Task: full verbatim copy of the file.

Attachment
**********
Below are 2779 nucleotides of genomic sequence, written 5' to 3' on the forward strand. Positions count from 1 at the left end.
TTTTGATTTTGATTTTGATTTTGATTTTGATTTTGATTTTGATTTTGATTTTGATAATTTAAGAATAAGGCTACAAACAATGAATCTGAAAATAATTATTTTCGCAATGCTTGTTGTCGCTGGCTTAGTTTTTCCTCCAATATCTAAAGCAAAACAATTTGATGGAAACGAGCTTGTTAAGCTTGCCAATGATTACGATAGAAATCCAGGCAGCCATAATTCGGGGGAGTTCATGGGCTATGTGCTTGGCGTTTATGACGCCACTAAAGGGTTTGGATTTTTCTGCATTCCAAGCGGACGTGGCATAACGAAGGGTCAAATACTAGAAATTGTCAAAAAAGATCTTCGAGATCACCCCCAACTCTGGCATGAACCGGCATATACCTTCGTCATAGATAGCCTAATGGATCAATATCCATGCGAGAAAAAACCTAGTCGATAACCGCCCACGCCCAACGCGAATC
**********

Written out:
Below are 2779 nucleotides of genomic sequence, written 5' to 3' on the forward strand. Positions count from 1 at the left end.
TTTTGATTTTGATTTTGATTTTGATTTTGATTTTGATTTTGATTTTGATTTTGATAATTTAAGAATAAGGCTACAAACAATGAATCTGAAAATAATTATTTTCGCAATGCTTGTTGTCGCTGGCTTAGTTTTTCCTCCAATATCTAAAGCAAAACAATTTGATGGAAACGAGCTTGTTAAGCTTGCCAATGATTACGATAGAAATCCAGGCAGCCATAATTCGGGGGAGTTCATGGGCTATGTGCTTGGCGTTTATGACGCCACTAAAGGGTTTGGATTTTTCTGCATTCCAAGCGGACGTGGCATAACGAAGGGTCAAATACTAGAAATTGTCAAAAAAGATCTTCGAGATCACCCCCAACTCTGGCATGAACCGGCATATACCTTCGTCATAGATAGCCTAATGGATCAATATCCATGCGAGAAAAAACCTAGTCGATAACCGCCCACGCCCAACGCGAATC